Is it Time to Update Our Prevention Approaches?

by Maddie Mosier

With the relatively recent proliferation of online communication platforms (e.g., Twitter, Instagram, Facebook, YouTube, TikTok, Tumblr), navigating media in the context of eating disorders has become more complex than ever. The interactive nature of these websites allows for frequent and potentially constant social comparison. Indeed, social comparison accounted for a significant negative correlation between Facebook use frequency and self-esteem (Vogel et al., 2014). Other studies suggest that social media use places youth at greater risk for harassment, cyberbullying, and depression (O’Keeffe et al., 2011). These findings are especially alarming given the vast numbers of young people currently active on social media; in 2016, 97.5% of young adults reported engagement with at least one social media platform, while 85% reported regular use of six or more sites (Villanti et al., 2017)—and even more given the public health physical distancing measures necessitated by COVID-19. 

Social media can expose individuals to harmful messages and catalyze unhealthy behaviors that may trigger eating disorder symptoms in those already vulnerable. Often, the nature of engagement, the number of “friends” one has, and the amount of time spent engaging with these sites determines the level of impact social media platforms can have. A heavy dependency on social media sites can lead to low self-esteem, negative body image, and an increased risk for eating disorder symptoms (Santarossa & Woodruff, 2017). The beauty industry plays a role by means of “influencers” who attempt to maximize audience engagement by building friendship and trust with their followers. Some influencers promote an unrealistic and perfectionistic body ideal in an effort to sell products (Pilgrim & Bohnet-Joschko, 2019). As Vogel et al. noted, “people might be comparing their realistic offline selves to the idealized online selves of others, which may be detrimental for well-being and self-evaluations.”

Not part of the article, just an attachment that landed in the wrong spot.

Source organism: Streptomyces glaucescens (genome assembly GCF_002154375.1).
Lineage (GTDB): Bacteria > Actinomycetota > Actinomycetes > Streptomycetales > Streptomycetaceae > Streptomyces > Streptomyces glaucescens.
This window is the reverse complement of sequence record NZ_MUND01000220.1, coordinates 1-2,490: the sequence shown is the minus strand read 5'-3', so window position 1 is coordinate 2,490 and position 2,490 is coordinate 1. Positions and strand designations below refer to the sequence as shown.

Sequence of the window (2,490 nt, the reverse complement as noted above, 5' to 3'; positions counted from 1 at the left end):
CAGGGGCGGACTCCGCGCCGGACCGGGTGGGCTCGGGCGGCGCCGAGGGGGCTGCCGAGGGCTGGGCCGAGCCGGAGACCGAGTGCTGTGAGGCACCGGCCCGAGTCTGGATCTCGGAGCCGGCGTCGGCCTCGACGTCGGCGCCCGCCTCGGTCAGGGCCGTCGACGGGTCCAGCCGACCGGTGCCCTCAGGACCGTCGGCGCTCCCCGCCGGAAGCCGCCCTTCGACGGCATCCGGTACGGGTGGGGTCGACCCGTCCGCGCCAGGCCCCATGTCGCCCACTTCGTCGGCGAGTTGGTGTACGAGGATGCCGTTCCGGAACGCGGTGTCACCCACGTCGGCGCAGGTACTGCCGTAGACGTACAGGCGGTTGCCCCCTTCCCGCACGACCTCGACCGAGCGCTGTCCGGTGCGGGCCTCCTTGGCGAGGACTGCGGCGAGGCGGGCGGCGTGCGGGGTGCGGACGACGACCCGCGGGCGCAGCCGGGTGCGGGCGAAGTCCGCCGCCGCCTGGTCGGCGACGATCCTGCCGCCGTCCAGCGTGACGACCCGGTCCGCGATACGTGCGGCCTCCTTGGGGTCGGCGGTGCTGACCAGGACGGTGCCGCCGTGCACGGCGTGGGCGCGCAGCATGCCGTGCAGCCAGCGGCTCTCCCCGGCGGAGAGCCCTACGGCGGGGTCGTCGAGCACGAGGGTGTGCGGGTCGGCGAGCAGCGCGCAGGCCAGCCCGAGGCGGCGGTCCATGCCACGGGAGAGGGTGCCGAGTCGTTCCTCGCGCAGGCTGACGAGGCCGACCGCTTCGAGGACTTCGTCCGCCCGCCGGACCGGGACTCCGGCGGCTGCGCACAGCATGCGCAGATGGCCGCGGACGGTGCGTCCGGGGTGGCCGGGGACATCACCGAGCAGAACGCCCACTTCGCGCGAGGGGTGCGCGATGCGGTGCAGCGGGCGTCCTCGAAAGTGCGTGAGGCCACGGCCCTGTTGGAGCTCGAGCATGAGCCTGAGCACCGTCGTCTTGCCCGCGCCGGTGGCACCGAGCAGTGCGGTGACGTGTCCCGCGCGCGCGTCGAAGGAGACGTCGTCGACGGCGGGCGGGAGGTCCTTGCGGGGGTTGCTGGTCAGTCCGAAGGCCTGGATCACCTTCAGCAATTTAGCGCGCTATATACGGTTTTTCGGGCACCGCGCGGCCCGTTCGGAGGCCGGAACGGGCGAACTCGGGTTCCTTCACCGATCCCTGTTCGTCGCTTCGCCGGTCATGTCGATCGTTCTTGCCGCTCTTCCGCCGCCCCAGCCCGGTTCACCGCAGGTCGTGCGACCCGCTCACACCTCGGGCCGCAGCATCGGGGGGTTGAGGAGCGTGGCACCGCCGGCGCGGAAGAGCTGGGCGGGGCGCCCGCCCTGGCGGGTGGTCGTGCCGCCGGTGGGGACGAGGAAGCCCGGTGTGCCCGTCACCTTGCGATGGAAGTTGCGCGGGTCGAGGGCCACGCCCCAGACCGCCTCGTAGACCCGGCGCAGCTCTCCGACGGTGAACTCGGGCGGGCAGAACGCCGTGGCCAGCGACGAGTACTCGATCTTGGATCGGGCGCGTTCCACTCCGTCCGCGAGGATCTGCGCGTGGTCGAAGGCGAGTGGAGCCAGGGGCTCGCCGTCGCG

Given these observations, has the time come to revamp our eating disorders prevention programs? In previous research, media literacy prevention programs have reduced eating disorder risk (Watson et al., 2016). Many colleges and schools have made use of programs that largely address engagement with media and advertising, although many of these programs were developed when traditional media (television, radio, print) were dominant and social media was still new. Although these curriculums are publicly available (e.g., Stice & Shaw, 2012; schools can purchase the Media Smart program) the preventions are not widely used, possibly due in part to the vast underestimation of the seriousness of eating disorders (Schaumberg et al., 2017). Despite challenges of having prevention programs reach those who need them, approaches regarding healthy social media use have been shown to work. One pilot intervention resulted in improved body image and fewer eating disorder symptoms in those who participated, underscoring both the way in which a lack of media literacy could be hindering recovery and how important social media literacy may be in protecting against eating disorder symptoms (McLean et al., 2017). Effective programs improve critical thinking and promote skepticism of the Western cultural body ideal of thinness, so information that might negatively affect body image, health, and emotional well-being can be deconstructed and resisted. Our prevention programs cannot be static. It is important that they evolve in parallel with popular culture such that they effectively target the ways in which we communicate and connect with each other.


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